MLB said to cut off negotiations with A-Rod
Without agreement, lifetime ban possible; suspensions expected by Monday
With suspensions for players involved in Major League Baseball's Biogenesis investigation expected to come no later than Monday, Alex Rodriguez has reportedly lost any negotiating power he held prior to Friday night, when the Yankees' third baseman made provocative comments after homering in a rehab game with Double-A Trenton.
The New York Post and New York Daily News reported on Saturday that MLB Players Association executive director Michael Weiner was rebuffed by MLB earlier in the day upon seeking out a settlement between Rodriguez and the league. The possibility of a lifetime ban remains for Rodriguez, but it appears the one-time superstar will be suspended through at least the completion of the 2014 season.
Sources told ESPN's Outside the Lines that 12 other players also will be suspended on Monday.
MLB has had no comment on the various reports.
"I think we all agree that we want to get rid of PEDs," Rodriguez said. "That's a must. I think all the players feel that way. But when all the stuff is going on in the background, and people are finding creative ways to cancel your contract and stuff like that, that's concerning for me, that's concerning for present, and that's concerning for future players as well."
Rodriguez told reporters, "There's more than one party that benefits from me not stepping back on the field -- That's not my teammates and that's not the Yankee fans."
When asked to clarify who benefits, Rodriguez responded by saying, "I can't tell you that right now, and I hope I never have to."
The Associated Press and New York Post reported on Friday that discipline will be handed down for nine or 10 players.
It's expected that a majority of the players involved will accept 50-game suspensions that would cost them the remainder of the regular season. According to a report in the Post on Friday, a deadline of 6 p.m. ET on Sunday was set for players who had not yet accepted a deal.
Rodriguez is a separate case, as baseball is believed to be threatening a lifetime ban. If Rodriguez is allowed to return in 2015, he would be able to collect on the last three years of his contract -- worth about $60 million -- in '15, '16 and '17. Rodriguez has retained a Manhattan law firm that has been discussing a possible plea bargain with MLB.
If necessary, two lists of names could be revealed. One would be for players who, like the Brewers' Ryan Braun, tacitly admitted guilt by accepting suspensions. If needed, the other list would be for those who plan to appeal their sentences to an arbitrator. Baseball officials were clearly hoping that they could strike deals with all involved to begin putting the investigation behind them.
Rodriguez, sidelined the entirety of this season due to left hip surgery, hit a two-run homer, drew a walk and struck out for Trenton on Friday. He was scheduled to continue his rehab stint in Trenton on Saturday at 7:05 p.m. against Reading. If Rodriguez is not suspended and prevented from playing pending an appeal, the "tentative plan" held by general manager Brian Cashman and the Yankees is to activate the third baseman from the disabled list for Monday night's game against the White Sox in Chicago.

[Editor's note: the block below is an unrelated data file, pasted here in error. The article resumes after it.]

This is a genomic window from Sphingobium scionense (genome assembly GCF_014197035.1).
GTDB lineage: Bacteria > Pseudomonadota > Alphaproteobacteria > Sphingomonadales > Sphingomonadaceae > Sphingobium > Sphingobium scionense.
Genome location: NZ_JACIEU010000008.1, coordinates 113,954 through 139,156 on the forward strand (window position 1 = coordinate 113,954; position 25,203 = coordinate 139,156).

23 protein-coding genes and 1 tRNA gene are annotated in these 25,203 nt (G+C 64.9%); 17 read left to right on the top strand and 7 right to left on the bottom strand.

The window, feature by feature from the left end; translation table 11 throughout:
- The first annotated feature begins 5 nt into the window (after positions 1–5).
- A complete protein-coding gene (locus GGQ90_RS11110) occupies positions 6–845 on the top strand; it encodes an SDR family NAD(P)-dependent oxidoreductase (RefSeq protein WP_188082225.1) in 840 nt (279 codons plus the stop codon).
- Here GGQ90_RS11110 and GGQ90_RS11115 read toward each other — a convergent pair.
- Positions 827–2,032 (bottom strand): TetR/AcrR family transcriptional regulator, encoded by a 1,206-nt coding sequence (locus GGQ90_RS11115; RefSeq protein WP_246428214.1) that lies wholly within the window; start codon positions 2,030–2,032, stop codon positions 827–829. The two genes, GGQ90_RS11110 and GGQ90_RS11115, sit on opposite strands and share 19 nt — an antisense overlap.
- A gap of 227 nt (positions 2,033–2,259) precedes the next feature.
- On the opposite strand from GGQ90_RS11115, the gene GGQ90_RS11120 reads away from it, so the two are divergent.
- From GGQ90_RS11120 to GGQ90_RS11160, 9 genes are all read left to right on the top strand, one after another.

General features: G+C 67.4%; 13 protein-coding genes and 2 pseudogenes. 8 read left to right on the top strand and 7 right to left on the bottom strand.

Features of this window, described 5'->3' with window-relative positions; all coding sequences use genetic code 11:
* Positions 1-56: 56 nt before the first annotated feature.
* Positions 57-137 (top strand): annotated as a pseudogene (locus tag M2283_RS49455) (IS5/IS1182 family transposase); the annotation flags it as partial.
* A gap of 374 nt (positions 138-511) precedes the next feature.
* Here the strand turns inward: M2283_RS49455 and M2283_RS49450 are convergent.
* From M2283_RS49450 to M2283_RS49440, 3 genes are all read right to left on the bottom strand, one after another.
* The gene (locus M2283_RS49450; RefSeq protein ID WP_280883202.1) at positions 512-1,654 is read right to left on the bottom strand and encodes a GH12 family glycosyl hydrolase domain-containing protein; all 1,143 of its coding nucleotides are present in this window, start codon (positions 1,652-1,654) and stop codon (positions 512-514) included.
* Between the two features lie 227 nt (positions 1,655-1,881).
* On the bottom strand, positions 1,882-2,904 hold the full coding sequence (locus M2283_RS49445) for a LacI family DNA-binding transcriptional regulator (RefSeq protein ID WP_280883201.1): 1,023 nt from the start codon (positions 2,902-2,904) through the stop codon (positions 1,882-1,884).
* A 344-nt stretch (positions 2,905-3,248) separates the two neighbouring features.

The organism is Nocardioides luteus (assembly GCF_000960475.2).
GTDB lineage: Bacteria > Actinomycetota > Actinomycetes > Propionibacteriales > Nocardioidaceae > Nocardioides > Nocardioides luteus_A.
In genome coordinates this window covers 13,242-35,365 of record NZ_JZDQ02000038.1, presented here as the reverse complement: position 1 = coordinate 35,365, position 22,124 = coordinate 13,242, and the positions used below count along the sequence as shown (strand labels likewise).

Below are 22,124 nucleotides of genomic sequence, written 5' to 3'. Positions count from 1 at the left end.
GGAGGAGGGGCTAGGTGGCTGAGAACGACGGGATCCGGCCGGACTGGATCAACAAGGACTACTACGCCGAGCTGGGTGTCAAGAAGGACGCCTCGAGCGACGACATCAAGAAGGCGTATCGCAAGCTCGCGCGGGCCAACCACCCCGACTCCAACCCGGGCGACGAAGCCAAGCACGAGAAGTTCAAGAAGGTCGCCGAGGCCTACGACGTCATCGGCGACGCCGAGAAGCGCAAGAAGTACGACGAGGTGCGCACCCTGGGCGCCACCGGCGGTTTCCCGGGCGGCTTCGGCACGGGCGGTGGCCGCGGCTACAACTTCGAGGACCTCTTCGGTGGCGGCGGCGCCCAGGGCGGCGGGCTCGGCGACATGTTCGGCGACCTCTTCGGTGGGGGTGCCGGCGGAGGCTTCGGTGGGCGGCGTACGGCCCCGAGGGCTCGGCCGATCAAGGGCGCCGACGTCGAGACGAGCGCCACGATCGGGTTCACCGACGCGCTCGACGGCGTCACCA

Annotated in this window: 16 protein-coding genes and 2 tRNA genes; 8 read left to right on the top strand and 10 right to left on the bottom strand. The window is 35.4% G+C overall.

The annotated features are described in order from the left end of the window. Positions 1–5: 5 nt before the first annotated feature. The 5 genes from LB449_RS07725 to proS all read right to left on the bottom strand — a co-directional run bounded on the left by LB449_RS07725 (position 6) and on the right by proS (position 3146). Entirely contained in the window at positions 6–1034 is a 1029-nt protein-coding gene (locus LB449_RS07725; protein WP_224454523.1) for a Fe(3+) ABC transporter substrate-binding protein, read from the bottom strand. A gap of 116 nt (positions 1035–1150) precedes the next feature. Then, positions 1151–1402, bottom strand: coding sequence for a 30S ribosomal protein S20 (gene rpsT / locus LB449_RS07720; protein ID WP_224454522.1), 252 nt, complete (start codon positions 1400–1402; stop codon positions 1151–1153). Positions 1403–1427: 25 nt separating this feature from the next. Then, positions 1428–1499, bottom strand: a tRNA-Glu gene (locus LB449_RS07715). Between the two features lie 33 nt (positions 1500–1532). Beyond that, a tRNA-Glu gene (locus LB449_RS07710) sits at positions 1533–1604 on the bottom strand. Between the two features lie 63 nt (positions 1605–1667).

Multiple reports have indicated that the evidence will include that A-Rod not only acquired performance-enhancing substances from Biogenesis but that he recruited other players to patronize the clinic and impeded MLB's investigation.
Other names that have been linked to the investigation include Tigers shortstop Jhonny Peralta, Rangers outfielder Nelson Cruz, Yankees catcher Francisco Cervelli and Padres shortstop Everth Cabrera.
Braun, the star left fielder, accepted a 65-game suspension on July 22. If there are any appeals, MLB would present that as evidence to support the credibility of Biogenesis founder Anthony Bosch, who agreed to cooperate with baseball's investigators.
A player who accepts an immediate suspension technically would be eligible for the postseason if his team makes it. As a practical matter, though, it would be nearly impossible for a player to be sharp enough to contribute at that point.
When Giants outfielder Melky Cabrera was suspended last year, he could have been activated in time for the National League Championship Series, but the Giants decided against the move. Manager Bruce Bochy explained at the time that he liked the way his roster had pulled together down the stretch.
Though he did test positive in 2003 survey testing, Rodriguez never has tested positive for PEDs in non-survey testing, which could help his case in any appeal. But if it comes to that, arbitrator Frederic Horowitz will have the latitude to consider a lifetime suspension and perhaps impose a lesser penalty.
Cashman declined to speculate on the future during a conference call with reporters on Wednesday. He referred all questions to MLB, adding that the team will continue to assume Rodriguez will return to active duty until told differently.
"I think you have to at this point," Cashman said. "Nothing's been handed down, so I think you have to. We expected to have him back at this point. We don't have him yet, but I know he's playing in a simulated game [Thursday], and that's a step in the right direction."
Paul Hagen is a reporter for MLB.com. This story was not subject to the approval of Major League Baseball or its clubs.